Whether you’re a serious shopper, a tag-along partner or a fan of all things eclectic, you’re bound to find something to like on Hazenstraat, dubbed Amsterdam’s Tiende Straatje (Tenth Street) by shopkeepers eager to extend the adjacent Nine Streets shoppers’ paradise to include one more straat.
On this cobbled lane in Amsterdam’s trendy Jordaan, even casual browsers should enjoy visiting the specialty stores, sidewalk cafés, designer boutiques and artist studios in this retail mecca beyond crowded Leidsestraat, commercial Kalverstraat, snooty P.C. Hoofstraat and the popular Negen Straatjes (literally, Nine Little Streets).
Look up on the corner of Hazenstraat and Lauriergracht to discover this mini-mosaic installed by French urban artist Invader in 2000.
Let’s begin at an historic corner—Hazenstraat and Lauriergracht, where French urban artist Invader installed one of 26 mini-mosaics in Amsterdam in the summer of 2000. Inspired by characters in Space Invaders and other video games from the ’80s, the pixelated aliens are constructed of small, glossy tiles. This one is slightly damaged but still sports four bright colors. It’s among 11 surviving pieces in Amsterdam of the most recognizable street art of the last decade. More can be uncovered in 42 other major cities worldwide.
Down the street, a clothes rack outside ‘t Haasje seduces me into yet another source for contemporary women’s fashion and accessories. With brands like Chili Pepper, Studio Z and Rimini, this one has attracted fashionistas for more than 30 years.
Colorful dogs, children and happy women gaze from Joep Buijs’ studio, inviting interaction with the artist.
I spot the colorful bakfiets of artist Joep Buijs outside his gallery and admire bold works-in-progress in the window. Brilliantly colored dogs, his daughter Lente and an assortment of happy women gaze back at me. Like an interactive theater, they invite connection with the artist, which Joep encourages with his open-door policy.
I backtrack to Olivaria, the oldest olive specialty shop in the Netherlands. Inside, delicacies from Greece, Spain, Portugal, France and Italy rise like a translucent cathedral around owner Ico van Buuren. Since 1995, the Dutchman has presided over an edible realm that now features more than 50 varieties of olive oil, plus imported vinegar, mustard, cheese, sausage, pasta, olives and other Mediterranean delights.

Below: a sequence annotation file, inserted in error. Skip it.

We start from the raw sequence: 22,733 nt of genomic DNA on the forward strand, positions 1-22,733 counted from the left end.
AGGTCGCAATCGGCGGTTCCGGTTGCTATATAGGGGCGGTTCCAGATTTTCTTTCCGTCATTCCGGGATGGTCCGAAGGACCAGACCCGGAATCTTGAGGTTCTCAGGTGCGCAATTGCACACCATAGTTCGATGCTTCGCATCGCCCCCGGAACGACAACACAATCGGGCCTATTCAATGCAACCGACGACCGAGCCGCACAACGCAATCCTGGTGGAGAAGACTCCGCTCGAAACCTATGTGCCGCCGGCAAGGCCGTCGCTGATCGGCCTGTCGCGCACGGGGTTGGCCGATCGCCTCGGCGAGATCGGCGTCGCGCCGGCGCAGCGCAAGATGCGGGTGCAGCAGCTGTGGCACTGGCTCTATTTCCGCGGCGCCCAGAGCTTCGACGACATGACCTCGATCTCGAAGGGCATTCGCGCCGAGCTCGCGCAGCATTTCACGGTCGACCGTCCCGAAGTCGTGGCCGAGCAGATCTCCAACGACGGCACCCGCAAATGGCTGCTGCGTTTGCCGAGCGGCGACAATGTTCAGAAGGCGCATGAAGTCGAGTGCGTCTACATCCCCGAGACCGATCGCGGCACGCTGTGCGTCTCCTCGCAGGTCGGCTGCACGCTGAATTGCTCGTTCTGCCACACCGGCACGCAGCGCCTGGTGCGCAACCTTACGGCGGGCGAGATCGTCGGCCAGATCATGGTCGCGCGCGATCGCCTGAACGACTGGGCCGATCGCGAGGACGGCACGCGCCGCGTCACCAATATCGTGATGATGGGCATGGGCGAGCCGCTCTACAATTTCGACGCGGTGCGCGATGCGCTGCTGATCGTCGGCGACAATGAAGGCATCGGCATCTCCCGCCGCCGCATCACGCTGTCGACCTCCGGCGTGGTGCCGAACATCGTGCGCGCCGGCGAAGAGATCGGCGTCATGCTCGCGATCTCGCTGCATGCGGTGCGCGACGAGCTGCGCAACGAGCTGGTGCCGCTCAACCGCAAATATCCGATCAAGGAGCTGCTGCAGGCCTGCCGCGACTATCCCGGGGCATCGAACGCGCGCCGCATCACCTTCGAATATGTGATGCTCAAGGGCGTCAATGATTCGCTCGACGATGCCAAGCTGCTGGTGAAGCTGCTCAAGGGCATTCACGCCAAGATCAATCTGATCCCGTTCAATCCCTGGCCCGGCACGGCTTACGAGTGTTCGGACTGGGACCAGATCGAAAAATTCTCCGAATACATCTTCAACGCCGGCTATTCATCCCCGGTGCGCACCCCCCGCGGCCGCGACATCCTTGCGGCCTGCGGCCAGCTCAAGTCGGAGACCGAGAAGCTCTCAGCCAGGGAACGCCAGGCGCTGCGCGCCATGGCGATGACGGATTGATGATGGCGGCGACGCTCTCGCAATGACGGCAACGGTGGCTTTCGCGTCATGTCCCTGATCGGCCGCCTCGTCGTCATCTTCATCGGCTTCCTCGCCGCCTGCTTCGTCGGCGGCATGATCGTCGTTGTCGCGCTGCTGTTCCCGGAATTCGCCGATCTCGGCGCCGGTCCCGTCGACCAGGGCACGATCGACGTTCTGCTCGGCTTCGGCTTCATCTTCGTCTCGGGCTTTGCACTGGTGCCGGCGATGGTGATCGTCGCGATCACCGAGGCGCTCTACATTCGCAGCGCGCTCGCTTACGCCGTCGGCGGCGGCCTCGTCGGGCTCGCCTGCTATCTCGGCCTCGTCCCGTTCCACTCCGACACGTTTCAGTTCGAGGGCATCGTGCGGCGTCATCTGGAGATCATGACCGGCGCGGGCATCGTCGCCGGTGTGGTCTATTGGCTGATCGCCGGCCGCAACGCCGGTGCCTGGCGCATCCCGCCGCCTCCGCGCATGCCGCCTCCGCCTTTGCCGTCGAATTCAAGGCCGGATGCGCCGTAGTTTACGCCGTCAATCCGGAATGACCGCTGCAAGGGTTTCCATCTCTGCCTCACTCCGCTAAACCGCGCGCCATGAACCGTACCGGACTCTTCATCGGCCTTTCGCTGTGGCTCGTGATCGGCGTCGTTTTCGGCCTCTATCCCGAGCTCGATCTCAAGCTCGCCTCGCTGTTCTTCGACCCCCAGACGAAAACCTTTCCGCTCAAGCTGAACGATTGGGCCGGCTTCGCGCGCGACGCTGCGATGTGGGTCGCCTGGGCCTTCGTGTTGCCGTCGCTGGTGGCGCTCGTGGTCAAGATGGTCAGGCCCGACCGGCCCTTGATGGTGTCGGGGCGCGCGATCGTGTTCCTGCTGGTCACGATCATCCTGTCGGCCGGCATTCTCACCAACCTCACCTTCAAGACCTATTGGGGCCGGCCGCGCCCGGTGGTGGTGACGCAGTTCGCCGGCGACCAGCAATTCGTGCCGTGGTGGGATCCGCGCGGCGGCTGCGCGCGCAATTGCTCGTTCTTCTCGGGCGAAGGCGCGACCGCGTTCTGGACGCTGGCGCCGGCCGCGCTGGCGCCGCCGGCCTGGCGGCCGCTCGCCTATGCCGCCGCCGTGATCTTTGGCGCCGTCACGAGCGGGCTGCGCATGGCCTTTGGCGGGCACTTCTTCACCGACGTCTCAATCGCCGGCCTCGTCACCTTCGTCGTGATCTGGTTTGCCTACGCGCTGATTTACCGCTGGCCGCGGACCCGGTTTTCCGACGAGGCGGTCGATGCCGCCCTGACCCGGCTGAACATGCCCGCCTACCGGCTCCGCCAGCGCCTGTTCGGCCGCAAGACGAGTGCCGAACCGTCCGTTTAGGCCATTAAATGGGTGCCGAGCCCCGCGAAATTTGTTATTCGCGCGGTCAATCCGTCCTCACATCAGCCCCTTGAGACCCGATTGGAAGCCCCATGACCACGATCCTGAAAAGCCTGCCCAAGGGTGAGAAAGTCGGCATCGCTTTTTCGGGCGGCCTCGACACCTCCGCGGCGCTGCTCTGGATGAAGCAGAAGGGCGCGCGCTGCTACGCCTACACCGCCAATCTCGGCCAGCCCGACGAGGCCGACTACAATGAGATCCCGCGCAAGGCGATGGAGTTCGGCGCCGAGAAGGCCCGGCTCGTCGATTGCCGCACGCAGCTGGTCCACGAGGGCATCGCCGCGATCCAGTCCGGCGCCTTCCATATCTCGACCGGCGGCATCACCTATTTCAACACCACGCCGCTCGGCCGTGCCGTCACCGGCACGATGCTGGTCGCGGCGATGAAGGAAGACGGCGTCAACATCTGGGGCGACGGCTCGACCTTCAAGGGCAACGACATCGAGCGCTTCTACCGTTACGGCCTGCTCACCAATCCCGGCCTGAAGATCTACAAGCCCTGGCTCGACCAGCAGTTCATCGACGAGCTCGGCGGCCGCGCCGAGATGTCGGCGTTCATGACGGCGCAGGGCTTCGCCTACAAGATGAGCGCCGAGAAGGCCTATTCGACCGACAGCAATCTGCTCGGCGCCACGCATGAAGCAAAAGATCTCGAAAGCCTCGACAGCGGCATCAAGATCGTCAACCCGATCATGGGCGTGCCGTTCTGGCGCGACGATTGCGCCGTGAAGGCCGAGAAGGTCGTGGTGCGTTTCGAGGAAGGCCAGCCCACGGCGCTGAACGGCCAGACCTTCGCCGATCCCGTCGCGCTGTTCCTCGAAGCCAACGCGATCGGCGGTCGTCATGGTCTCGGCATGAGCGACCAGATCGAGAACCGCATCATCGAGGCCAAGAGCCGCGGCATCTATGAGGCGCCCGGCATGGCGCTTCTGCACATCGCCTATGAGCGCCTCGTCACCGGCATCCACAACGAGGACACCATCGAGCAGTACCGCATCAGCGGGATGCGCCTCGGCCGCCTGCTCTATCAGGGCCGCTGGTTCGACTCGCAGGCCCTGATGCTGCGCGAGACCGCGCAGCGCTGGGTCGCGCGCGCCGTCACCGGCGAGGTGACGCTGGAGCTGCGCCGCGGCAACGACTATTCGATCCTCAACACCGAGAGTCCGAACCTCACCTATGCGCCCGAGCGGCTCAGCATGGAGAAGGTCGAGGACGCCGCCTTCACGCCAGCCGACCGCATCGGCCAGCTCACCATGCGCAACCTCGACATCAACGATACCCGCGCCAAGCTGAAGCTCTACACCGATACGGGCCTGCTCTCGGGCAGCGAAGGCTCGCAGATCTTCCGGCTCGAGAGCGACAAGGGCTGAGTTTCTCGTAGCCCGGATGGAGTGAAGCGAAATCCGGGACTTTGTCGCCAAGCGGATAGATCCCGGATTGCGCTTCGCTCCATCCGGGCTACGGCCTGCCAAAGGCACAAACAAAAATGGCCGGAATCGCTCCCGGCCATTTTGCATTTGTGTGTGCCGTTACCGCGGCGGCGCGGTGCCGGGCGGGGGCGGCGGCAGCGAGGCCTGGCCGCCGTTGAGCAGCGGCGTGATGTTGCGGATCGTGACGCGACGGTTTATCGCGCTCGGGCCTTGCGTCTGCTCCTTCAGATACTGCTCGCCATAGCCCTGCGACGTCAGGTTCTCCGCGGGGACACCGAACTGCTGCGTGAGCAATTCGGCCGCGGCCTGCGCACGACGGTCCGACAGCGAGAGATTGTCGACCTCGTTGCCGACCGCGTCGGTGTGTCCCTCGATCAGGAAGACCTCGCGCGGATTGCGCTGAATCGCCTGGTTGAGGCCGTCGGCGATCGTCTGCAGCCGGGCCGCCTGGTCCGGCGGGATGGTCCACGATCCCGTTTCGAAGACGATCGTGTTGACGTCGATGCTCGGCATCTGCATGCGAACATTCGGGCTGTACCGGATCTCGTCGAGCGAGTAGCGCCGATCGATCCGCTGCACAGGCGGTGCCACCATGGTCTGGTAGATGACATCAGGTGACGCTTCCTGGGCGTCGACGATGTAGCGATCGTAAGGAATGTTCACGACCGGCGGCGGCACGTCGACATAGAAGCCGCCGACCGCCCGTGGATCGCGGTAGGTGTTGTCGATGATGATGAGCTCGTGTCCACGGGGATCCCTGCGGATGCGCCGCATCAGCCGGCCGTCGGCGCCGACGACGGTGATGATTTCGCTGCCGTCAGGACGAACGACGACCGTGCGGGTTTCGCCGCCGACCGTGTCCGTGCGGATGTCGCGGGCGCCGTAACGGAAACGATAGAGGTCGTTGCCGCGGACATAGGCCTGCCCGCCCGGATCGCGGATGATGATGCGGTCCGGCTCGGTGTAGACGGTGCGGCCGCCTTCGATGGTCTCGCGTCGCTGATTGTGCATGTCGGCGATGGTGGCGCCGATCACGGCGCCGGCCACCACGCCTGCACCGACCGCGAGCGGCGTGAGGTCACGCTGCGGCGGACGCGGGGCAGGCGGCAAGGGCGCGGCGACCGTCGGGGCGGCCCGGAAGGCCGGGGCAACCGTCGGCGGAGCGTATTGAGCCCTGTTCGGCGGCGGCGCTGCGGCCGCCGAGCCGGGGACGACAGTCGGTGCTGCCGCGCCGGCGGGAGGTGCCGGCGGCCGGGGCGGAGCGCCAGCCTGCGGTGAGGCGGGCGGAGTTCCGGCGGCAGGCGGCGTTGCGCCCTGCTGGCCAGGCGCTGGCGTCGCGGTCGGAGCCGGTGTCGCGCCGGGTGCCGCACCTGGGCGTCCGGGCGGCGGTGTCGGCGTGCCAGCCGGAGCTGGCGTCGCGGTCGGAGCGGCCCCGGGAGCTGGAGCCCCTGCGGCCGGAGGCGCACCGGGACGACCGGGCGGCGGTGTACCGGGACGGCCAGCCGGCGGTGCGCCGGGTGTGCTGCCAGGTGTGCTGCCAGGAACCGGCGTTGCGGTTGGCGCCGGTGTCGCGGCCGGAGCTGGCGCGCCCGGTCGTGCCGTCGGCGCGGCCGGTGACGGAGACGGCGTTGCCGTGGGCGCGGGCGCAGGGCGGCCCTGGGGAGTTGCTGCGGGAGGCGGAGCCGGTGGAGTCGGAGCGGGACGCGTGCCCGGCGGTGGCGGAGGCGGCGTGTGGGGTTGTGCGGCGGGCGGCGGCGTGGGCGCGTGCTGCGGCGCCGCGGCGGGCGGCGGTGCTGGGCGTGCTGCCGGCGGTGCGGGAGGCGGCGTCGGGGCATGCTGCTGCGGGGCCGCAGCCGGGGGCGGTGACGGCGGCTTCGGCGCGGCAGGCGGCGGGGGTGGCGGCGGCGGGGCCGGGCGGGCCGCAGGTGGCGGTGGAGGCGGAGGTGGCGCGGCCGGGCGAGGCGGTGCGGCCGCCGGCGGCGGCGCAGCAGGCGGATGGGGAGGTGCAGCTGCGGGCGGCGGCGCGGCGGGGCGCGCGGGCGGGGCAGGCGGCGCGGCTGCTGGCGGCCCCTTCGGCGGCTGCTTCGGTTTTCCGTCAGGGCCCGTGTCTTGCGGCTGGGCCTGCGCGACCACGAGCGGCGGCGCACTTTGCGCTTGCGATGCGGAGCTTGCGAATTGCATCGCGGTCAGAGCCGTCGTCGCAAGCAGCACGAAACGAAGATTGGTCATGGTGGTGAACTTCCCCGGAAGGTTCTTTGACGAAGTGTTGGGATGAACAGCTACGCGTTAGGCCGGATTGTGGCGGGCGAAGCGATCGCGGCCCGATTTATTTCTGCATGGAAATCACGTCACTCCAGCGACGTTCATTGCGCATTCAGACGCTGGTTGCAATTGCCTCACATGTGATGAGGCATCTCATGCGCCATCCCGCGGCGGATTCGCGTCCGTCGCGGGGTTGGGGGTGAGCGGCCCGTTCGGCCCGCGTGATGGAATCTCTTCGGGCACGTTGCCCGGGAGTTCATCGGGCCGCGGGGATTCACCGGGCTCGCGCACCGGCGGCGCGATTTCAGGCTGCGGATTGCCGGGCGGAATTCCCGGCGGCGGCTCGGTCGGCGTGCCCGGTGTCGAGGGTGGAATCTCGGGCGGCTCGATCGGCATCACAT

A tasting table tempts me so I lift a chunk of bread, dip it into a golden oil from Spain and savor a nutty, fruity flavor like nothing I’ve experienced in grocery store brands. Like all premium oils in the shop, this one comes from a small cultivator Ico has met on his travels, which take him to harvests throughout Europe. At €10, it’s not much more than what I’d pay at a supermarket. But I opt to spend €16 on a bottle of Limoncello for some later indulgence.
I succumb to the munchies at Chocolátl, the “child” of Erik and Leslie Spande, formerly of Portland, OR. The idea for their chocoholic’s Nirvana came to the couple after they attended a chocolate fest in Ashland, OR in 2003. Through its seven-year “gestation,” Erik worked as a chef/caterer and buyer of specialty foods and beverages while Leslie pursued a career in product development.
In 2010, Chocolátl was born—a chocolate boutique featuring artisanal cocoa confections crafted in small batches using only the finest ingredients. On a previous visit, Erik regaled me about the taste and textural differences of cacao beans from African, South American and European countries. On this one, I learn the distinction between chocolate makers and more rarefied chocolatiers from Leslie.
American Erik Spande and his wife founded Chocolátl, a chocoholic’s Nirvana on Hazenstraat.
“A chocolate maker is a mainstream company that mass produces its product,” she explains. Being American, visions of Hershey’s and See’s dance in my head. “A chocolatier oversees everything from bean selection to chocolate production and the addition of cream, berries, nuts, spices or other ingredients”―essentially a bean-to-bar artisan, like a winemaker who grows his own grapes.
With a bit of a buzz, I duck into Cats ‘n Things to indulge my fondness for all things feline. Cicero, the giant Birman who reigns over the place, sleeps in a kitty couch in the window. Gracia and Sharon, two other fluffy Birmans who preside over Ina van Berkum’s boutique, are upstairs in her apartment. The passionate cat lover, judge and former breeder stocks a quirky selection of cat art by Dutch artists, feline-inspired accessories and quality products for fussy felines and their doting owners.
Although billed as a gay/lesbian lair, Saarein welcomes all at its lively bar.
It’s 17:00, time for Happy Hour at Saarein. Opened in 1978 as a place for all “queer minded people,” the three-level bruine kroegen (brown cafe) welcomes all with an ever-changing tapas menu, well-stocked bar, beer on tap and windows overlooking the passing crowd. The place jumps on Friday nights, when Pink Radio broadcasts from the basement. I grab a stool, sip on a Jaegermeister and watch a gaggle of girls play pool.
Near the end of Hazenstraat, La Festa Bed & Breakfast, a small establishment designed by a Dutch architect, offers accommodations. While it looks more like a pizzeria than a hostelry, two stylish upstairs rooms are available at competitive rates. The street-level restaurant serves pizza, pastas and other Italian specialties. For more upscale dining, neighboring ‘t Stuivertje serves a continental menu starring such Dutch favorites as tongue-fish, chicken livers and spare ribs. Most éntrées are under €20 at the homey bistro, which seats about 40.
I retrace my steps through the Jordaan, window shopping on Hazenstraat in the opposite direction. Even if it’s beyond the popular Nine Streets, Amsterdam’s Tiende Straatje will always be a ten in my book.